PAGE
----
Kevin Trainer

Hometown: Philadelphia, Pennsylvania

Undergraduate School: Drexel University; Physics

Job: Associate at White & Case LLP (Washington, D.C., for one year), then a clerkship with Hon. Gerald A. McHugh, U.S. District Court for the Eastern District of Pennsylvania, followed by a clerkship with Hon. L. Felipe Restrepo, U.S. Court of Appeals for the Third Circuit

Program: Part-Time Evening

Temple Law Community

I was a member of the Temple Law Review during my 3LE and 4LE years, first as a staff editor and then as the editor-in-chief. I was also a member of the Jessup International Moot Court team during my 2LE and 3LE years. Both experiences were vital to my development as a law student. Both forced me to be a better writer, editor, communicator, and problem solver. And both provided the unique opportunity to work closely with many other excellent law students.

Faculty Influence

I can think of no other way to answer this question than to list the professors to whom I returned after persevering through a first class. Those are Professors Dunoff, Hollis, Little, Mehra, Rieser, Shellenberger, and Stanchi. I must especially recognize Professor Stanchi. It is only thanks to Professor Stanchi that I understand what it takes to write like an effective lawyer—to write clearly, to persuade, to characterize the bad and highlight the good, to persuade some more, to tell stories. And to write and persuade and highlight and storytell in such a way that the reader feels at all times free to reach any conclusion she might want but, by the end, must agree that the only possible punchline is a victory for your client. A delicate craft indeed, but one that I am much more confident employing after my three semesters as a student in a Professor Stanchi class, improving bit by bit.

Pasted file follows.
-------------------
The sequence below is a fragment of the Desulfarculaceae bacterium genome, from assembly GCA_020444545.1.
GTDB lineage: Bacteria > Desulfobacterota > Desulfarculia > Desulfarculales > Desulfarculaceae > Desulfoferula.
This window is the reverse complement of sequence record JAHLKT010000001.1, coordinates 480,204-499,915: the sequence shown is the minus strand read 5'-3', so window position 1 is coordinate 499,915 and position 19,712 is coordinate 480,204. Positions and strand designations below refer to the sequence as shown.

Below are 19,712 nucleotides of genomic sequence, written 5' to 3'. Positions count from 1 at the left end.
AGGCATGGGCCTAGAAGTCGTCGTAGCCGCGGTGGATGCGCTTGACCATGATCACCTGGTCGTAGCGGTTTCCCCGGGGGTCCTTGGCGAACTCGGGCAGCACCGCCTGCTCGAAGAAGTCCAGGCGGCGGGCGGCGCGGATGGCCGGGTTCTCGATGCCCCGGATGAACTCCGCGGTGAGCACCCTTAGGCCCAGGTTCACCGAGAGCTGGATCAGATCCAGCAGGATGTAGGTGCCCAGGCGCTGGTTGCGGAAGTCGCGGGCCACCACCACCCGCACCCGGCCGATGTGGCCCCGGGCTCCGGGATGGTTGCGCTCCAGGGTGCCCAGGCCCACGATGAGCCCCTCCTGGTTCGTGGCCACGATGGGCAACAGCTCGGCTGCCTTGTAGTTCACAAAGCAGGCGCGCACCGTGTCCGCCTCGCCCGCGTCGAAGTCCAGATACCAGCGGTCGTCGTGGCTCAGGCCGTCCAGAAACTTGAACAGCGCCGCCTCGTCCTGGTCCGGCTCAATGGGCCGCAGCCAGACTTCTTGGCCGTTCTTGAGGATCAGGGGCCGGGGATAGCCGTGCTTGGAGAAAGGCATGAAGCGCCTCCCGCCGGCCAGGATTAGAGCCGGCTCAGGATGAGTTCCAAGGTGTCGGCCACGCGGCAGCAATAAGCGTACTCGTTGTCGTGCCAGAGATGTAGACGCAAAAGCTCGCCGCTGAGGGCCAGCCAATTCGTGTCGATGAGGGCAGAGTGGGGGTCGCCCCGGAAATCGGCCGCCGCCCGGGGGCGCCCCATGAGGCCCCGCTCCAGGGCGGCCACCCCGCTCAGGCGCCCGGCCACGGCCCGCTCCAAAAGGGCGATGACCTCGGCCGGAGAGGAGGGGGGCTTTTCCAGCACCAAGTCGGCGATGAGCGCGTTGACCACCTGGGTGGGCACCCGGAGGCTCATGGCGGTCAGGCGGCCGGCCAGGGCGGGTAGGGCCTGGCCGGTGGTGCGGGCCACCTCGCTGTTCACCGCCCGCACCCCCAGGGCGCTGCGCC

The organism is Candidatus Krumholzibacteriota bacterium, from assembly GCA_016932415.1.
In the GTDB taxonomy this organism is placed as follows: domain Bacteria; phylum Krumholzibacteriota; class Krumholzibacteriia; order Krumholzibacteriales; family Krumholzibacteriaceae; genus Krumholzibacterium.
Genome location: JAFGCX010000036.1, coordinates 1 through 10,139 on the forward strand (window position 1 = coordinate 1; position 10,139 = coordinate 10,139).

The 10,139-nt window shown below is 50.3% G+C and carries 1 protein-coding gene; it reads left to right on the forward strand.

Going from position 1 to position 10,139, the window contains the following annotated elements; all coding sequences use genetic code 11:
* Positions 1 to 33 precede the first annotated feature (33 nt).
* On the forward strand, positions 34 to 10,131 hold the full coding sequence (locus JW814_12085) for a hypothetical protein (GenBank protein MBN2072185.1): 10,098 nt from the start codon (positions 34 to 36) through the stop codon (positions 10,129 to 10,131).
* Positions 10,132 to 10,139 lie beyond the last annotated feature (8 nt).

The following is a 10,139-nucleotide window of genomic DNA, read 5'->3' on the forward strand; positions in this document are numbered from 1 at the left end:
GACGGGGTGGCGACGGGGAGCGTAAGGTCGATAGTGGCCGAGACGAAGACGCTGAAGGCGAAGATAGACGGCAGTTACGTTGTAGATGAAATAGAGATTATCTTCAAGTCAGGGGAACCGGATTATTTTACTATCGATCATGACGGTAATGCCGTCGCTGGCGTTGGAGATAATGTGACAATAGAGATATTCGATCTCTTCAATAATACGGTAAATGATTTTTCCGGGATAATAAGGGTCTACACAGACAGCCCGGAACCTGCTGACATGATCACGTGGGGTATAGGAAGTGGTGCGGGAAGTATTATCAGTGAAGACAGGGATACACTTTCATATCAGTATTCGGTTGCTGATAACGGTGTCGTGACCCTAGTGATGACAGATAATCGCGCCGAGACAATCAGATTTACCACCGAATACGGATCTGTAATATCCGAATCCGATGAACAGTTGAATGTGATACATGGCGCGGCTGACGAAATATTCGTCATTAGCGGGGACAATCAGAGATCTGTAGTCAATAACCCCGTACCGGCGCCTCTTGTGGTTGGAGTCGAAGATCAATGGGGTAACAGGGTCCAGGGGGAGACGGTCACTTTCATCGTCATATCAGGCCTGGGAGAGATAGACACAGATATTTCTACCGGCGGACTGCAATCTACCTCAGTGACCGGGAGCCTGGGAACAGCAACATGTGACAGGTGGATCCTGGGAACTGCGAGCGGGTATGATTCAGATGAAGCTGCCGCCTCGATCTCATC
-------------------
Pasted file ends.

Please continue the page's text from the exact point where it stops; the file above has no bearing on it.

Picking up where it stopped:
Law School Lessons

Very many people have helped me along the way—written letters of recommendations, slapped my resume on judges’ desks, explained and reexplained tricky concepts, critiqued my writing, and on and on. Temple Law is a fantastically collegial environment. And I imagine it will be some time before I am surrounded again by so many intelligent, conscientious, funny, and good natured people.

Try your best to be a good teammate. Law school is, of course, an individual endeavor. So strive for great grades and seek out all the opportunities you can. But the pie is big at Temple Law, so to speak. There is room for everyone to succeed. Your classmates today will be your colleagues tomorrow—well, a few years from now!